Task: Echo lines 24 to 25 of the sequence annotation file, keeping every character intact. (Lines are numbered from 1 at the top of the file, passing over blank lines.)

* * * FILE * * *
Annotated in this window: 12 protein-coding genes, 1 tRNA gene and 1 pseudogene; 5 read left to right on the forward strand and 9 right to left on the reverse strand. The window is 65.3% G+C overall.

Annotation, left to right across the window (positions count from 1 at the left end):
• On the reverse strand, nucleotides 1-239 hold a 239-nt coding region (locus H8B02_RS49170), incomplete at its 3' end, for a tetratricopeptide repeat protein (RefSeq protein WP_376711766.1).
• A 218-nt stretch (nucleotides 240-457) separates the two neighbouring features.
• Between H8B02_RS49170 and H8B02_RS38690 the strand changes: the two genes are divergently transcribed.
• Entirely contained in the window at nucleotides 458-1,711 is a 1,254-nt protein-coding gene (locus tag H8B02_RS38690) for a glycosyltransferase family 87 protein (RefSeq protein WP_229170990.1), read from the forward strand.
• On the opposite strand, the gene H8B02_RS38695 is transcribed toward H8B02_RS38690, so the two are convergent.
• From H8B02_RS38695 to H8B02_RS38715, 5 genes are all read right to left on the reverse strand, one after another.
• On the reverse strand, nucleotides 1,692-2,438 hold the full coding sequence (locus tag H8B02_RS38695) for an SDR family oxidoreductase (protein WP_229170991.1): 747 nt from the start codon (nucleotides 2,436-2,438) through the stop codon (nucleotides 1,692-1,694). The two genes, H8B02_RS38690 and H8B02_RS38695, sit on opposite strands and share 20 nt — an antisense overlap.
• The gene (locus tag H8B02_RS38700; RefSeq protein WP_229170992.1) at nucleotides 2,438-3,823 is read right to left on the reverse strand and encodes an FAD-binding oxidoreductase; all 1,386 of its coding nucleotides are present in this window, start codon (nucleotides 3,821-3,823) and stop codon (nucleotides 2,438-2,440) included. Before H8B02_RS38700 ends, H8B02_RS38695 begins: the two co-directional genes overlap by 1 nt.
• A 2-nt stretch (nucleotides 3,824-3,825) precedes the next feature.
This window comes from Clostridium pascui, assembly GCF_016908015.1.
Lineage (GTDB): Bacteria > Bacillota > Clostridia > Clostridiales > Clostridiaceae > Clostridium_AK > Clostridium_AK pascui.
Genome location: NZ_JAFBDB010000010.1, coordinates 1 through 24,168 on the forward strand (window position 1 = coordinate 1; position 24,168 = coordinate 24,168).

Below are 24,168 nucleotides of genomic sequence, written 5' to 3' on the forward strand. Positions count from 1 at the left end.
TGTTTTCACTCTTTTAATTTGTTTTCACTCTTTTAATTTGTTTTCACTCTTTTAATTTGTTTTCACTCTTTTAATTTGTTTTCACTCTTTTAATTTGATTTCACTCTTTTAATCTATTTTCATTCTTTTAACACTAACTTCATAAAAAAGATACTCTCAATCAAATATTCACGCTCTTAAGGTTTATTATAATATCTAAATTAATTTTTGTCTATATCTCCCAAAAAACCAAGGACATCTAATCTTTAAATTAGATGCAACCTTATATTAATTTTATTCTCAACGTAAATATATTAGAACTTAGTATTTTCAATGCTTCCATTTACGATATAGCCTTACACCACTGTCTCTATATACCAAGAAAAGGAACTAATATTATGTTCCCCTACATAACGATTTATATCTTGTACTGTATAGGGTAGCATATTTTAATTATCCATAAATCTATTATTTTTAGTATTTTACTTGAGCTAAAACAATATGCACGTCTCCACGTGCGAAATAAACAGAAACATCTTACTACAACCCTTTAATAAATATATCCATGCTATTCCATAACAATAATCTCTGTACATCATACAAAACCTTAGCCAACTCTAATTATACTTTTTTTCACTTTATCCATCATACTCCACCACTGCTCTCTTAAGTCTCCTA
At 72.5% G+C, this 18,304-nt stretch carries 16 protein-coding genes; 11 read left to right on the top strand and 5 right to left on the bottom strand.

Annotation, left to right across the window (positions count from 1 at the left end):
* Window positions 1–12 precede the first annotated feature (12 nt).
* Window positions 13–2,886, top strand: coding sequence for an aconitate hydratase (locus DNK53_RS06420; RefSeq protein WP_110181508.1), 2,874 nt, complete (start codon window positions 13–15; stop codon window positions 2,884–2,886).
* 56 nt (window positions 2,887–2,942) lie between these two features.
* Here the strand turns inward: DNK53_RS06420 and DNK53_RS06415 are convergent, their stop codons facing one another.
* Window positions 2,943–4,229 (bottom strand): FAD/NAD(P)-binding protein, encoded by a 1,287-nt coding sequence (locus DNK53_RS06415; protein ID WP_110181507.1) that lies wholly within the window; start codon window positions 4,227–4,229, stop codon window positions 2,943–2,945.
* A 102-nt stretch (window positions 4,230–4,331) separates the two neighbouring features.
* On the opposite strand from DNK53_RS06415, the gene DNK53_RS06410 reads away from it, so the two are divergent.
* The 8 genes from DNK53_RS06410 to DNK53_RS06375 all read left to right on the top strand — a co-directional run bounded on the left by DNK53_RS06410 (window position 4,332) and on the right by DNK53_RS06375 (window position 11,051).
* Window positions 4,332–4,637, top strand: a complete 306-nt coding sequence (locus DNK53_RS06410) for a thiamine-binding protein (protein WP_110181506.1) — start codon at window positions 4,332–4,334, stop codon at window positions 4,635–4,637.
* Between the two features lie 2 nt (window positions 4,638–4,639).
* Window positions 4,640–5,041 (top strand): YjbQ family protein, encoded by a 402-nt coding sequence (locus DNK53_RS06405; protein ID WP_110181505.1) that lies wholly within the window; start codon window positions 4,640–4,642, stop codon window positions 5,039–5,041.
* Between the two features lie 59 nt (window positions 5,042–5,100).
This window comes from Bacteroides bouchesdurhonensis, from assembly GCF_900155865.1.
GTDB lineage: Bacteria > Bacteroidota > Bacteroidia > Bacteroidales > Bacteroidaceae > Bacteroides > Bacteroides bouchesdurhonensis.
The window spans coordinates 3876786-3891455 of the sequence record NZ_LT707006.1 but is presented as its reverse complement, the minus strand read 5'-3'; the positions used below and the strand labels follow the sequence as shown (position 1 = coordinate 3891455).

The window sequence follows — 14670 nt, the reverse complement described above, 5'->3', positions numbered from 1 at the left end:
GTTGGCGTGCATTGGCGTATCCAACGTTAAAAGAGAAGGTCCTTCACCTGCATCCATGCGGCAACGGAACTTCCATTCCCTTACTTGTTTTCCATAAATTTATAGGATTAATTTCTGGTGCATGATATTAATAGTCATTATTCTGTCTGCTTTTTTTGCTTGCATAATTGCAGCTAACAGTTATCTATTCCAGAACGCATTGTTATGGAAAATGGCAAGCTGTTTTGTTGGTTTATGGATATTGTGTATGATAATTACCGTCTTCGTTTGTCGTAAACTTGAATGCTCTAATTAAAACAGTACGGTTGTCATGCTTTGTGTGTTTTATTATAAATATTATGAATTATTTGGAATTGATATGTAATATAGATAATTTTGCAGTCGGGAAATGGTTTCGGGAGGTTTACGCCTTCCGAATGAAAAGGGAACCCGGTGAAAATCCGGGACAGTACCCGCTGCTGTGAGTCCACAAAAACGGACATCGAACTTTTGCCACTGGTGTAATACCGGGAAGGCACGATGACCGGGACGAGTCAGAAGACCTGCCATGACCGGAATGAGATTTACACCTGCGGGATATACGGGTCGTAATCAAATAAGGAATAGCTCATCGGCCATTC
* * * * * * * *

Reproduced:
* A 102-nt stretch (window positions 4,230–4,331) separates the two neighbouring features.
* On the opposite strand from DNK53_RS06415, the gene DNK53_RS06410 reads away from it, so the two are divergent.